Right to Buy reforms announced, but warnings it could lead to social housing shortage

Housing association tenants will now be able to buy their homes and will be able to put their housing benefits towards mortgages, under reforms to the Right to Buy Bill. 

Prime Minister Boris Johnson believes the scheme, originally developed under Magarte Thatcher, will permit up to 2.5 million tenants to buy their homes at discounted rates. 

The government has also agreed to commit to building replacement homes for each one sold, while an independent review into access to mortgage finance for first-time buyers will also take place.

This is to reduce the growing housing crisis in the UK which has left just 6% of renters able to access a mortgage, despite 50% of people being able to afford one.  

The Prime Minister said: ‘We have a ludicrous situation whereby plenty of younger people could afford to make monthly mortgage payments – they’re earning enough to cover astronomical rent bills – but the ever-spiralling price of a house or flat has so inflated deposit requirements that saving even just 10 per cent is a wholly unrealistic proposition for them.

‘First-time buyers are trying to hit a continually moving target. And of course the global rise in the cost of living is only making life harder for savers. So we want it to be easier to get a mortgage.’

But there are concerns the government will not be able to replace social housing quikcly enough to meet demand, as experienced by housing association Stonewater during a Right to Buy pilot in the Midlands.

Nicholas Harris, Chief Executive at Stonewater, said: ‘We are in the middle of a cost-of-living crisis with people facing a choice between heating or eating. Extending the Right to Buy will diminish the supply of affordable homes available to hard-pressed families. I question whether this policy is the right use of scarce resources at this time when it won’t provide additional homes for the people that need them most.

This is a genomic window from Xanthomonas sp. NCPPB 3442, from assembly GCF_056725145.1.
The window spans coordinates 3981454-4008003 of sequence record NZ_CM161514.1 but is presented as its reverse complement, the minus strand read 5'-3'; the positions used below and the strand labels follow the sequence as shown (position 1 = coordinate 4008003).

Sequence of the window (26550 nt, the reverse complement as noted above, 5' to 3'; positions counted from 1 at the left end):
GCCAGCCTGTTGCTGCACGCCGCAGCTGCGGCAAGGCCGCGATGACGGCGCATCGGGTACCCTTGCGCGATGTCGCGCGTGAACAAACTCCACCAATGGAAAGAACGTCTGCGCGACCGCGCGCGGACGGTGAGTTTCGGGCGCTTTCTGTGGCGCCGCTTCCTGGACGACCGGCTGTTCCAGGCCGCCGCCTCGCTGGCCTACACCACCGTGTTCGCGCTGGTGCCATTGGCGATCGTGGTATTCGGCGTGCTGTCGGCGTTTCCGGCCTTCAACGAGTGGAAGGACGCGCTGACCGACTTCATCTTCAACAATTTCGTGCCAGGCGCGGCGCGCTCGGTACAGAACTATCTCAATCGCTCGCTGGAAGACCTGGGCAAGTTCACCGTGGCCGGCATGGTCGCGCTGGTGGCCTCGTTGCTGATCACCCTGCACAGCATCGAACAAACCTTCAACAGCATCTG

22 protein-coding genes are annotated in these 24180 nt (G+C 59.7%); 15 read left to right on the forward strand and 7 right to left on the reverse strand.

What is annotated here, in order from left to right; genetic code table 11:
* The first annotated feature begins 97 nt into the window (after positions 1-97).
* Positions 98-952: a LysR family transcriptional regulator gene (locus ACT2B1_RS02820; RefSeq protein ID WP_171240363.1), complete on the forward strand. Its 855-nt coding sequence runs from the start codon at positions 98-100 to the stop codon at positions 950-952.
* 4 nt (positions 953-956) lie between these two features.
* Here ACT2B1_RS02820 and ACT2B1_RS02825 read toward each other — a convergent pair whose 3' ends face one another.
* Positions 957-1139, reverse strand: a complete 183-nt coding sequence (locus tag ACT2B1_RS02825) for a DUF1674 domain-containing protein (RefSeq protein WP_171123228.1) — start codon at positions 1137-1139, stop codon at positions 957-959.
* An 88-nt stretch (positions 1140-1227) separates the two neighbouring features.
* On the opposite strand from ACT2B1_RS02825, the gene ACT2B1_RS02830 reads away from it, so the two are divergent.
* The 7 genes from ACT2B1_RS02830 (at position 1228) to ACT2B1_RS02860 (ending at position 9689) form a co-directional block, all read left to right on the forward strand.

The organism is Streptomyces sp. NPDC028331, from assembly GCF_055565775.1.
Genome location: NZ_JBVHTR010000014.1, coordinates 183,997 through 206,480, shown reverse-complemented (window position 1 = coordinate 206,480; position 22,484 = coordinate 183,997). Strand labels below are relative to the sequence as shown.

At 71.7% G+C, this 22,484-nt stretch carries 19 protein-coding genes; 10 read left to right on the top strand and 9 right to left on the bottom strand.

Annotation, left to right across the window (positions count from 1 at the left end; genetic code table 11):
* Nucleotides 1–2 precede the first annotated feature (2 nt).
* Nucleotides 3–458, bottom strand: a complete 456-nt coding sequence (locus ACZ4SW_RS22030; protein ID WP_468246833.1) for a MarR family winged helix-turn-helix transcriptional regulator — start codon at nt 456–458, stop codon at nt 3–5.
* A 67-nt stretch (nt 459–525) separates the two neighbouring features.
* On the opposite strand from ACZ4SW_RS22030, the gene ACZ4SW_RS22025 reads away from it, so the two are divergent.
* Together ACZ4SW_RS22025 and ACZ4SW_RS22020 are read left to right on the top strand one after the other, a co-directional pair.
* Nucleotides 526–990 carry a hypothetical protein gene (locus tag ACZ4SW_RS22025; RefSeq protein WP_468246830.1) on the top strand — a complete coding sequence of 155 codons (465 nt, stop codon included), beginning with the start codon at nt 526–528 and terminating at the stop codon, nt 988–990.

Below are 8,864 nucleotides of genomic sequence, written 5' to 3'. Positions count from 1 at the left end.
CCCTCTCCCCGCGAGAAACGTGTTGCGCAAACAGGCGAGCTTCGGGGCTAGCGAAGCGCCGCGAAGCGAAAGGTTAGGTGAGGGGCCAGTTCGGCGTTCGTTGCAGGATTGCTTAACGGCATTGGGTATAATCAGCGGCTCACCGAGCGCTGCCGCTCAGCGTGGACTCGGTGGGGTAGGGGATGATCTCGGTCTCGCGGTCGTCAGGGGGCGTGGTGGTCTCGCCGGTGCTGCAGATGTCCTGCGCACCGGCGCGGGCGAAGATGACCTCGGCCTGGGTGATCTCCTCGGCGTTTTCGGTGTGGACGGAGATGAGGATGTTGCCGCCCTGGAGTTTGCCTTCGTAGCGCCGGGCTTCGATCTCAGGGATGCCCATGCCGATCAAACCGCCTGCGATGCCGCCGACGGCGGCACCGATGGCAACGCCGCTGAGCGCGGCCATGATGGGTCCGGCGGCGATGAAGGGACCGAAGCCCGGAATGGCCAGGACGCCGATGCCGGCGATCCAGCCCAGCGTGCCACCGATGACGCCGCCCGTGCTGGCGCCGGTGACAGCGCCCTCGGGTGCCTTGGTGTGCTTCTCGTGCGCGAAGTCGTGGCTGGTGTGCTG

‘It is encouraging to hear the government commitment today that homes sold will be replaced like-for-like. In the Midlands pilot, we were able to replace homes 1:1.65. But this relied on us using Stonewater resources to build modern, affordable homes and not necessarily where they were sold. Without sufficient government funding it will be virtually impossible to build replacements and increase the overall supply of affordable homes as needed.’

The head of London estate agent Benham and Reeves, Marc von Grundherr, echoed these worries and said previous attempts to allow social tenants to buy their homes have backfired.

He said: ‘We’ve seen how previous initiatives allowing social tenants to purchase their properties has backfired, as it causes a significant shortage of stock for those most desperately in need of help, while also driving up property values in the process. 

‘Of course, this time around it will be different, as they pledge to replace these purchased properties on a one for one basis. Unfortunately, if you believe that, you may also believe that the drunken shenanigans that took place at Downing Street during the pandemic really were innocent, work related events. 

‘The Government’s record of delivering new homes is woeful at best and social housing has long been an area of serious neglect. To allow them to auction off existing housing association stock while also failing miserably to replace it would be a big mistake indeed.’

Photo by Mark Stuckey


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